EU says Quran burning has 'no place in Europe' but leaves ban debate open

Top official says burning a 'book that is considered to be holy is not in line with our fundamental values'

The burning of a Quran in Sweden led to counter-protests in Pakistan last week. EPA
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The EU’s co-ordinator on combating anti-Muslim hatred told The National on Thursday that the bloc sees Quran-burning protests as having “no place in Europe” but said it was up to individual countries whether to ban them.

Marion Lalisse said EU states had to strike a “very fine balance” between the freedoms of expression and religion.

Debate over Quran burnings has been revived by two recent protests in Stockholm that led to condemnation from the Muslim world.

Sweden says it is considering whether to make incidents designed to provoke and cause insult a crime under its statutes.

The UN human rights council passed a motion this week saying people responsible for acts of desecration should be held to account. The US and EU voted against the resolution.

Ms Lalisse, a former deputy EU ambassador in Yemen who took on the combating anti-Muslim hatred role in February, said the bloc’s view was that “burning a book that is considered to be holy is not in line with our fundamental values”.

“It can be considered a manifestation of racism, xenophobia and intolerance and it has no place in Europe,” she said.

Asked by The National about possible bans, she said burning the Quran could be considered incitement to hatred – an act that EU states are supposed to punish under a 2008 directive.

What exactly amounts to incitement is up to the EU’s 27 members, however, and Ms Lalisse said states would try to avoid encroaching on freedom of expression.

“It’s up to the member states to enforce this framework decision and they have diverse approaches in this field,” she said.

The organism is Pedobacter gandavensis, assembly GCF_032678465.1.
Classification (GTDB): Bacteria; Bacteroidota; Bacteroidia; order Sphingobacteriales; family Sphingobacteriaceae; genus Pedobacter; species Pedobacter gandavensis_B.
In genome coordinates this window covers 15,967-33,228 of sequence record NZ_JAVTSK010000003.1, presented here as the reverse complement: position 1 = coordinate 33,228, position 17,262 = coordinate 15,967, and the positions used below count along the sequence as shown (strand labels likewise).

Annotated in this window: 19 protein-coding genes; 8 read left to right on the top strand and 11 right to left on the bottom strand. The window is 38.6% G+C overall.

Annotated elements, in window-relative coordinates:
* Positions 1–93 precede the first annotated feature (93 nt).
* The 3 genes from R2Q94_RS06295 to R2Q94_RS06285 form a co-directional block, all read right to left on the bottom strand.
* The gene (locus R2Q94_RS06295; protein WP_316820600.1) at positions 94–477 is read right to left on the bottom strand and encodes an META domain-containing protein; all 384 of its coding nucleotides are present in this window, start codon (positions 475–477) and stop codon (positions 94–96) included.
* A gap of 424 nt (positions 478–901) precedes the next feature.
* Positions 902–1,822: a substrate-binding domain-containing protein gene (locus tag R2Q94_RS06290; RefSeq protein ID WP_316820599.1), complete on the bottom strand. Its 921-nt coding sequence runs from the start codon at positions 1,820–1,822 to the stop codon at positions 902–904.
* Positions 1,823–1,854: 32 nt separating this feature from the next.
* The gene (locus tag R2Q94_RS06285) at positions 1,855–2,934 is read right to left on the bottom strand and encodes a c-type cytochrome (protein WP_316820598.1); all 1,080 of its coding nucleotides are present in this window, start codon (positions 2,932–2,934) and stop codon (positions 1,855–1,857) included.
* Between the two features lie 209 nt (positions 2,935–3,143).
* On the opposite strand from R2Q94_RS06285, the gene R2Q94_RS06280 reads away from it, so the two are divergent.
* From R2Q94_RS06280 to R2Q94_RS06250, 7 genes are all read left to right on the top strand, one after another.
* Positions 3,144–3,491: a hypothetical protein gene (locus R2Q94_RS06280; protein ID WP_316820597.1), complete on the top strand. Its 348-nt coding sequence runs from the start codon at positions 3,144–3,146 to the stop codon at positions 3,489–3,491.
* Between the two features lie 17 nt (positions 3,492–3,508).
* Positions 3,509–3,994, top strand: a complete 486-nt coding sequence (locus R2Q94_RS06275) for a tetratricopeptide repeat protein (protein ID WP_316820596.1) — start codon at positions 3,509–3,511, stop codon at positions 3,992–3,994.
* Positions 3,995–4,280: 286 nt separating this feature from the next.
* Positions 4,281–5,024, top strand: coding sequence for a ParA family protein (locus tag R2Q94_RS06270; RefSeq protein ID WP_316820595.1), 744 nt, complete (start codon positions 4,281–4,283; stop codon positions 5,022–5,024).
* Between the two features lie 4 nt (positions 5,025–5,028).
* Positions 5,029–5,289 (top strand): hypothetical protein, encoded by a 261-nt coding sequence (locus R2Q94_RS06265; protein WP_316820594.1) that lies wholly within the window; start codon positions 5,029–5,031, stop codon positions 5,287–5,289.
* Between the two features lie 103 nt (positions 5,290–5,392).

“It’s a matter of dialogue and making sure also that we take on board how this can offend people.

“I fully understand that it’s not easy for law enforcement bodies and the judiciary in member states to draw a very fine balance between freedom of religion and freedom of expression.”

Ms Lalisse, who has taken soundings from the Organisation of Islamic States, said one of her aims was to tackle racial bias in policing after the shooting of a teenager of Algerian descent led to riots across France.

She said the EU would promote training for police officers to prevent people being illegally profiled by race.

“Unfortunately the events recently in France show that this is crucial,” she said.

Ms Lalisse was appointed in February shortly after the burning of a Quran outside Turkey’s embassy in Sweden.

Swedish authorities raised fears of violent reprisals after another Quran burning took place last month but judges ruled these were not sufficient grounds to encroach on free expression. Kuwait’s parliament called for a ban on products from countries that allow Quran burning.

The post of co-ordinator on combating anti-Muslim hatred was vacant for more than a year before Ms Lalisse’s nomination, a gap that had led to criticism in Brussels.

Before her role in the EU's delegation to Yemen, Ms Lalisse worked on missions to Ghana, Mauritania and Morocco as well as for an aid programme for Turkish Cypriots, according to the European Commission.

She plans to appoint a team of experts to map out the state of anti-Islam hatred in Europe, describing as worrying a recent report from Germany that said discrimination was a daily reality for Muslims.

The planned European report “should be the first time ever that we have such a reflection, such thinking at EU level, with recommendations for the way forward”, she said.

Updated: July 14, 2023, 11:23 AM